January 20, 2018
Frederic J. Brown/Getty Images

The 13 California siblings discovered Sunday held captive in deeply abusive conditions were permitted to keep journals, investigators have learned. In fact, authorities have found hundreds of journals in the California home where the malnourished children's parents, David and Louise Turpin, allegedly chained them to furniture, refused to let them outdoors, and gave them only one meal per day.

The journals are difficult to read because of the siblings' limited language development, but investigators expect them to provide "strong evidence of what occurred in that home" as the case proceeds to trial. "There is a good chance that being able to write may have kept them sane," James Pennebaker, a psychologist with expertise in writing as a response to trauma, told USA Today. "In an interesting way, this may have helped them come to terms with the bizarre world they lived in."

A man in Texas who purchased the Turpins' former home also shed light on their living conditions, sharing photos of the property's filthy, unlivable interior at the time of the sale. After the house became uninhabitable, the Turpins brought a double-wide trailer to their property and lived in that instead. Bonnie Kristian

January 20, 2018

The Women's March returned for a second year Saturday as tens of thousands of women rallied in cities across the country, including Washington, New York, Los Angeles, Las Vegas, and more.

The march in Washington proceeded despite the government shutdown, which many demonstrators referenced as part of their critique of the Trump administration. Immigration policy, the #MeToo movement, health care, and the 2018 midterm elections were of central concern to many participants. One protest sign in Washington referenced President Trump's notorious Access Hollywood comments, urging demonstrators to "Grab him by the midterms."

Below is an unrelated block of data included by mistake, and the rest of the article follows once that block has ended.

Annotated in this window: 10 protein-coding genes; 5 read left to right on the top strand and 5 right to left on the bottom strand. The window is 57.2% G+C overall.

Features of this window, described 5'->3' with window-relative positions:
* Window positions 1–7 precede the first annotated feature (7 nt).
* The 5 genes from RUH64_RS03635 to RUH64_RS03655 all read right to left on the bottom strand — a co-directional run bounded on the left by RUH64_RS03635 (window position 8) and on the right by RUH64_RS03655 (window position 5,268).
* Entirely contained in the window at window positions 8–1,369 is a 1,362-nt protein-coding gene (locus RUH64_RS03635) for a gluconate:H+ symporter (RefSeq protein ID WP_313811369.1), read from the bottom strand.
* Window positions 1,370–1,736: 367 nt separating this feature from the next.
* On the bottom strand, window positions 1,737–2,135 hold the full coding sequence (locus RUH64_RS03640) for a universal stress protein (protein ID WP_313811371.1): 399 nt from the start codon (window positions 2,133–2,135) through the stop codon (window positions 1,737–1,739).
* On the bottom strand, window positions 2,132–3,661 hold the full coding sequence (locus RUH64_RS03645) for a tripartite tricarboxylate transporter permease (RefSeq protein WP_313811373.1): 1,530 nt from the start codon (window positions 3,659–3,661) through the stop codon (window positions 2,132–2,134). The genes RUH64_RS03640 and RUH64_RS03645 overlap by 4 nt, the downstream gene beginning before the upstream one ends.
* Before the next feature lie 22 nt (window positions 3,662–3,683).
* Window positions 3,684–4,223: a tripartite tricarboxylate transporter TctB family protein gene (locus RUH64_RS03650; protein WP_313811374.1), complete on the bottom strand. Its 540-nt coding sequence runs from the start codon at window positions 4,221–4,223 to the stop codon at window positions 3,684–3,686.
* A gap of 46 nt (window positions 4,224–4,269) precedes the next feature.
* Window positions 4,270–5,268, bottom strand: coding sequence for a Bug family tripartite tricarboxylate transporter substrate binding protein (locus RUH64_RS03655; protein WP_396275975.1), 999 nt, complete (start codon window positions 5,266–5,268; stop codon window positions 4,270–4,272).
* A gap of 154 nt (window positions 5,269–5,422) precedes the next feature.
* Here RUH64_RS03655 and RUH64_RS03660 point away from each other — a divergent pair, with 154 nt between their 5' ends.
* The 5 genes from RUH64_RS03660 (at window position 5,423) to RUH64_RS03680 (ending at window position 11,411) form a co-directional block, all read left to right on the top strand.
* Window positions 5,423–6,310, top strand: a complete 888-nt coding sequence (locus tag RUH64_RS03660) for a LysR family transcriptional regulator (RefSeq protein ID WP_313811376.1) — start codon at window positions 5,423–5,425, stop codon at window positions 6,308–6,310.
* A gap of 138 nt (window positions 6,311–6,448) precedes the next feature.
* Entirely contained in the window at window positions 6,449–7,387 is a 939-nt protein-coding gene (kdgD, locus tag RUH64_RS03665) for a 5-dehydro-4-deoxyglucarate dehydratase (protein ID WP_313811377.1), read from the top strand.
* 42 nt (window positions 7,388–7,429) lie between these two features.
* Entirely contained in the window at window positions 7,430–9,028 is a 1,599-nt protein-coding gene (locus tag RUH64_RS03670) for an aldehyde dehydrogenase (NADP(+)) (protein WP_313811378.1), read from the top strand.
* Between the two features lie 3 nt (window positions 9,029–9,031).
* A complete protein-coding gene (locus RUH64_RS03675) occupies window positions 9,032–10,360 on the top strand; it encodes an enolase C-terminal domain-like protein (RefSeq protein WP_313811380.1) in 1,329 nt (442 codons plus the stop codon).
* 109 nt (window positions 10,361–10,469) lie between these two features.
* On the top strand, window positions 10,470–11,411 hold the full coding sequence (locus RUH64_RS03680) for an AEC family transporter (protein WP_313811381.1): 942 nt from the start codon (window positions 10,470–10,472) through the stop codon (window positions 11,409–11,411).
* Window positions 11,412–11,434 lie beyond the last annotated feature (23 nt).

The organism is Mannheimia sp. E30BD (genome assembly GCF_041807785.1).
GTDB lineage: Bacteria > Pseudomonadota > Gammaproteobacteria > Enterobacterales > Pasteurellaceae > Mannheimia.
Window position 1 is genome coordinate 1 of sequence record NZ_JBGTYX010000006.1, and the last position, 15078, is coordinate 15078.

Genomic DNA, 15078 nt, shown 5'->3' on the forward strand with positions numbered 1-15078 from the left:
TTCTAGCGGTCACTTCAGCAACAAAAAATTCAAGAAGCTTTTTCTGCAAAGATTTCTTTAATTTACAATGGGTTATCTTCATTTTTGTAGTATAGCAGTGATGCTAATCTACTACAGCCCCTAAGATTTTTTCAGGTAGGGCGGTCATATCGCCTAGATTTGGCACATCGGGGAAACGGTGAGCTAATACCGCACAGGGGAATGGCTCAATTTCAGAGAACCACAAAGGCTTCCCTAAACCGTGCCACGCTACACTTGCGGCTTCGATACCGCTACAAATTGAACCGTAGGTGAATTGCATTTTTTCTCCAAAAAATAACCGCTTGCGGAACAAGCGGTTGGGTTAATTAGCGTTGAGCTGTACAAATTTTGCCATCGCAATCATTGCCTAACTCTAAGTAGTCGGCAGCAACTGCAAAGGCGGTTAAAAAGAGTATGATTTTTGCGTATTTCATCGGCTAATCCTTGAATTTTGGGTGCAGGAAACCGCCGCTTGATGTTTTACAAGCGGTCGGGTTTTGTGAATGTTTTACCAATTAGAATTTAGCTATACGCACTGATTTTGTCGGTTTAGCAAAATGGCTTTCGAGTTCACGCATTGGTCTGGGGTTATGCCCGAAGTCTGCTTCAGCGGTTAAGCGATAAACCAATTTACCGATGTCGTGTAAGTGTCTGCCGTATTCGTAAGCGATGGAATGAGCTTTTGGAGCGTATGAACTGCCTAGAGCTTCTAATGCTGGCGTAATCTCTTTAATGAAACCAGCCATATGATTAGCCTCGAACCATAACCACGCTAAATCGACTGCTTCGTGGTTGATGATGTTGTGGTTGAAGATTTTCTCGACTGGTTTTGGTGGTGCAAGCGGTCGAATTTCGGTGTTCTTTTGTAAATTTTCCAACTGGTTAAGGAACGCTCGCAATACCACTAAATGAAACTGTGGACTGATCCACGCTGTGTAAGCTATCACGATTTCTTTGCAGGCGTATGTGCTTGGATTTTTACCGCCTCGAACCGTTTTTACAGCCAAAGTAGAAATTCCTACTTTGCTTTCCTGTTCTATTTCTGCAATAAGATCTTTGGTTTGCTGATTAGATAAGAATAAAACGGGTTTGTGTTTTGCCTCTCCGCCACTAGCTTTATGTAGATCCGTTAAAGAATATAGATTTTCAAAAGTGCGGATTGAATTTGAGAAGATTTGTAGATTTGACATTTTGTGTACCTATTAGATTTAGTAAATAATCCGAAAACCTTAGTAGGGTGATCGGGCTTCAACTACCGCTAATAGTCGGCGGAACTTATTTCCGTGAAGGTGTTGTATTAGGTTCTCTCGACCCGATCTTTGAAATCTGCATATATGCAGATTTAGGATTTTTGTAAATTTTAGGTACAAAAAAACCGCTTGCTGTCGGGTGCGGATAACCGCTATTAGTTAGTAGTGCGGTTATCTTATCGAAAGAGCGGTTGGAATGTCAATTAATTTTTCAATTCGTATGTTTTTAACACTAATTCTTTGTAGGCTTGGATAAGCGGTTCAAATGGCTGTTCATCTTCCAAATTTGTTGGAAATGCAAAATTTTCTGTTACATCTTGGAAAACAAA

"I'm done with men feeling like they have some sort of power over women," Amanda Kowalski, a protester in Los Angeles, told The New York Times, "and I'm definitely done with having a president who believes that he has the power to take things from them, to take things that are provided — like Planned Parenthood — from women, when they deserve the same sort of health care as anybody else."

See scenes from demonstrations in several cities below. Bonnie Kristian

January 20, 2018

President Trump's son-in-law and senior adviser, Jared Kushner, rapidly established himself as "Mr. China" in his father-in-law's nascent administration last year, a New Yorker piece published Saturday reports. He talked repeatedly with Chinese Ambassador to the United States Cui Tiankai, conversations that happened alone or with a limited retinue of American officials, a break with past administrations' practice of marshaling a collection of experts for U.S.-China meetings.

Chinese accounts of Kushner's relationship with Cui raised alarm in the U.S. intelligence community, The New Yorker reports:

According to current and former officials briefed on U.S. intelligence about Chinese communications, Chinese officials said that Cui and Kushner, in meetings to prepare for the summit at Mar-a-Lago, discussed Kushner's business interests along with policy. Some intelligence officials became concerned that the Chinese government was seeking to use business inducements to influence Kushner's views. The intelligence wasn't conclusive, according to those briefed on the matter. "I never saw any indication that it was successful," a former senior official said, of Chinese efforts to compromise Kushner. The Chinese could have mischaracterized their discussions with Kushner. [The New Yorker]

In a statement to The New Yorker, Kushner's representative strenuously denied all wrongdoing, saying there "was never a time — never — that Mr. Kushner spoke to any foreign officials, in the campaign, transition, and in the administration, about any personal or family business. He was scrupulous in this regard." Read the full New Yorker story here. Bonnie Kristian

January 20, 2018
Brendan Smialowski/Getty Images

After a late night of unproductive talks, Congress reconvened Saturday morning to continue negotiations to end the government shutdown — and, naturally, to throw lots of blame across the aisle.

Office of Management and Budget Director Mick Mulvaney said Friday he believes there is a "really good chance" the matter will be resolved by Monday, but many lawmakers' remarks were not so optimistic. Rep. Virginia Foxx (R-N.C.) accused Senate Democrats of "holding government funding hostage," while House Minority Whip Steny Hoyer (D-Md.) said the shutdown should be blamed on President Trump's "confrontation and chaos."

Trump himself resumed his early tweeting spree to again claim that "Democrats are holding our Military hostage over their desire to have unchecked illegal immigration." Bonnie Kristian

See More Speed Reads